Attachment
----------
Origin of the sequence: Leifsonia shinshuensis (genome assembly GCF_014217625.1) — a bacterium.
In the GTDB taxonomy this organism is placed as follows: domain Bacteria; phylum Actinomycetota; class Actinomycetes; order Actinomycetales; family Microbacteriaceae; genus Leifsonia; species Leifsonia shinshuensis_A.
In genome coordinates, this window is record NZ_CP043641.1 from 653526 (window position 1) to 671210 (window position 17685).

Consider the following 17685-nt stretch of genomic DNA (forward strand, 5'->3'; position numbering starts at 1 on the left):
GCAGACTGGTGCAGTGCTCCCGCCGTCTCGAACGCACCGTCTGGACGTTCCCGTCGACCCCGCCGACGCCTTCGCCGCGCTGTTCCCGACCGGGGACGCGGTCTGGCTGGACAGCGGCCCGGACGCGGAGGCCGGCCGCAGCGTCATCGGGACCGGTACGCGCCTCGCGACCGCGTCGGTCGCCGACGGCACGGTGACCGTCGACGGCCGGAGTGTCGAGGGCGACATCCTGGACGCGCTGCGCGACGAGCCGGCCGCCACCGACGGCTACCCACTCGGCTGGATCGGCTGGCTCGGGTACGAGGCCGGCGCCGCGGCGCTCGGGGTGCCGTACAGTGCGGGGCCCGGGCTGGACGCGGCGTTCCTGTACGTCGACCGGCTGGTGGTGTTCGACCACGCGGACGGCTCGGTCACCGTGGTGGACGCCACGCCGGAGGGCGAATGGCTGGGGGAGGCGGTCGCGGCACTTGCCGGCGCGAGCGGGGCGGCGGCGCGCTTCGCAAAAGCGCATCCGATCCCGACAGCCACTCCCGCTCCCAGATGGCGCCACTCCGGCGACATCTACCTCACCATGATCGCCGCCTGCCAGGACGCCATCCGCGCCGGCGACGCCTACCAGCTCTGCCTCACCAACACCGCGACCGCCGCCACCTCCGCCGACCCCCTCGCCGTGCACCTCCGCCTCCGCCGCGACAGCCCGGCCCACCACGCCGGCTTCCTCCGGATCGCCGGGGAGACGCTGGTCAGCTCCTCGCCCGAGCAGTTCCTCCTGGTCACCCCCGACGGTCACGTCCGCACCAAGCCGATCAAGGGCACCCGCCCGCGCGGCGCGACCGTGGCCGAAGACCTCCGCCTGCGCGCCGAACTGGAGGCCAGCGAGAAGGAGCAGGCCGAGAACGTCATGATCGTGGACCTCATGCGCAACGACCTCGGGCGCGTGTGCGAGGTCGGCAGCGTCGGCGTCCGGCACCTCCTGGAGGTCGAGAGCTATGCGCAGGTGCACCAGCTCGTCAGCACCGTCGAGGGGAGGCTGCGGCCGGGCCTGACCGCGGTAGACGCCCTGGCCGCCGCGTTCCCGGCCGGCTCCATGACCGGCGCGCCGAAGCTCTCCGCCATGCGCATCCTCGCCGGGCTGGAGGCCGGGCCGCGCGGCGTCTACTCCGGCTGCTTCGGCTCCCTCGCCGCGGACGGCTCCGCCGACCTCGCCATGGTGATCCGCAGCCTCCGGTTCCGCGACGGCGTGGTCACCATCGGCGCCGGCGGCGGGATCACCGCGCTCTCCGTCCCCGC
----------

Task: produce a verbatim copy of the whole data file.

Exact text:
Origin of the sequence: Leifsonia shinshuensis (genome assembly GCF_014217625.1) — a bacterium.
In the GTDB taxonomy this organism is placed as follows: domain Bacteria; phylum Actinomycetota; class Actinomycetes; order Actinomycetales; family Microbacteriaceae; genus Leifsonia; species Leifsonia shinshuensis_A.
In genome coordinates, this window is record NZ_CP043641.1 from 653526 (window position 1) to 671210 (window position 17685).

Consider the following 17685-nt stretch of genomic DNA (forward strand, 5'->3'; position numbering starts at 1 on the left):
GCAGACTGGTGCAGTGCTCCCGCCGTCTCGAACGCACCGTCTGGACGTTCCCGTCGACCCCGCCGACGCCTTCGCCGCGCTGTTCCCGACCGGGGACGCGGTCTGGCTGGACAGCGGCCCGGACGCGGAGGCCGGCCGCAGCGTCATCGGGACCGGTACGCGCCTCGCGACCGCGTCGGTCGCCGACGGCACGGTGACCGTCGACGGCCGGAGTGTCGAGGGCGACATCCTGGACGCGCTGCGCGACGAGCCGGCCGCCACCGACGGCTACCCACTCGGCTGGATCGGCTGGCTCGGGTACGAGGCCGGCGCCGCGGCGCTCGGGGTGCCGTACAGTGCGGGGCCCGGGCTGGACGCGGCGTTCCTGTACGTCGACCGGCTGGTGGTGTTCGACCACGCGGACGGCTCGGTCACCGTGGTGGACGCCACGCCGGAGGGCGAATGGCTGGGGGAGGCGGTCGCGGCACTTGCCGGCGCGAGCGGGGCGGCGGCGCGCTTCGCAAAAGCGCATCCGATCCCGACAGCCACTCCCGCTCCCAGATGGCGCCACTCCGGCGACATCTACCTCACCATGATCGCCGCCTGCCAGGACGCCATCCGCGCCGGCGACGCCTACCAGCTCTGCCTCACCAACACCGCGACCGCCGCCACCTCCGCCGACCCCCTCGCCGTGCACCTCCGCCTCCGCCGCGACAGCCCGGCCCACCACGCCGGCTTCCTCCGGATCGCCGGGGAGACGCTGGTCAGCTCCTCGCCCGAGCAGTTCCTCCTGGTCACCCCCGACGGTCACGTCCGCACCAAGCCGATCAAGGGCACCCGCCCGCGCGGCGCGACCGTGGCCGAAGACCTCCGCCTGCGCGCCGAACTGGAGGCCAGCGAGAAGGAGCAGGCCGAGAACGTCATGATCGTGGACCTCATGCGCAACGACCTCGGGCGCGTGTGCGAGGTCGGCAGCGTCGGCGTCCGGCACCTCCTGGAGGTCGAGAGCTATGCGCAGGTGCACCAGCTCGTCAGCACCGTCGAGGGGAGGCTGCGGCCGGGCCTGACCGCGGTAGACGCCCTGGCCGCCGCGTTCCCGGCCGGCTCCATGACCGGCGCGCCGAAGCTCTCCGCCATGCGCATCCTCGCCGGGCTGGAGGCCGGGCCGCGCGGCGTCTACTCCGGCTGCTTCGGCTCCCTCGCCGCGGACGGCTCCGCCGACCTCGCCATGGTGATCCGCAGCCTCCGGTTCCGCGACGGCGTGGTCACCATCGGCGCCGGCGGCGGGATCACCGCGCTCTCCGTCCCCGC